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Florida's own Foucault Pendulum
h [electronic resource] /
by Hampton Dunn.
1 online resource (2 p.) :
Title from caption on PDF of p.1 (viewed July 27, 2010).
At head of title: Photouring Florida.
Typescript of Photouring Florida column that describes the Foucault Pendulum in the University of South Florida's physics building.
University of South Florida
Description and travel.
t Hampton Dunn Photouring Florida collection.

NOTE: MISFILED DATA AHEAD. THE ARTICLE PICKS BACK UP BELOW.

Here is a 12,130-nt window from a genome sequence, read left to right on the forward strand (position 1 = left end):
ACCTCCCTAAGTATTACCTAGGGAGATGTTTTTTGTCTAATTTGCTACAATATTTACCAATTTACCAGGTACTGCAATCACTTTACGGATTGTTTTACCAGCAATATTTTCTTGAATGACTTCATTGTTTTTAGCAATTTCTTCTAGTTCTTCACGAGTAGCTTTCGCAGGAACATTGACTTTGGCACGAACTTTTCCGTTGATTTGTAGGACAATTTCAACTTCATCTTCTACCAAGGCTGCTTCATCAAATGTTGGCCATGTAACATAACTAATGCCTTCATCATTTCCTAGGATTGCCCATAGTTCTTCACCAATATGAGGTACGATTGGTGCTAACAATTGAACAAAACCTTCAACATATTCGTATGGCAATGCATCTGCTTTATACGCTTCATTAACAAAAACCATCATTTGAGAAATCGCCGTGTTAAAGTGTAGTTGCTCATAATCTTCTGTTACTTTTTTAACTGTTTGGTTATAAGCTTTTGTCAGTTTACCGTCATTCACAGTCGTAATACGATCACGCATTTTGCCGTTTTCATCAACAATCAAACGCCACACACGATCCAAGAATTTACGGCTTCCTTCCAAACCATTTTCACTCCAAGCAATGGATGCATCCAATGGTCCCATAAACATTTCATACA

-i10FLORIDA'S OWN FOUCAULT PENDULUM By HAMPTON DUNN TAMPA --The central attraction in the interesting physics building at the University of South Florida here is the Foucault Pendulum, which educates as it entertains. Encased in a glass tower surrounded by a staircase, the pendulum is suspended from the ceiling three stories above the "bob." This pendulum provides experimental evidence that the earth is rotating on its axis, according to a marker explaining the exhibit. The original pendulum was demonstrated by the French physicist Leon Foucault in 1851. The South Florida pendulum was copied from a Paris newspaper clipping of that year. It showed a design of the pendulum that swung from the dome of the Pantheon. According to the laws of motion, an object moving in a given direction will maintain its direction of motion unchanged unless it is acted upon by some force to change its direction. If a pendulum is suspended on bearings at the geographic North Pole and is started vibrating in a given direction, it will continue in this plane of swing, since there is no countering force. However, as time passes the plane of the vibrating pendulum is observed to be shifting in a clockwise direction with respect to the earth (floor) beneath it. The rate of shift is 15 degrees per hour, so that it will make one complete turn of 360 degrees in 24 hours. Because the latitude of Tampa is 28 degrees, it takes 51 hours and six minutes, to make a complete rotation.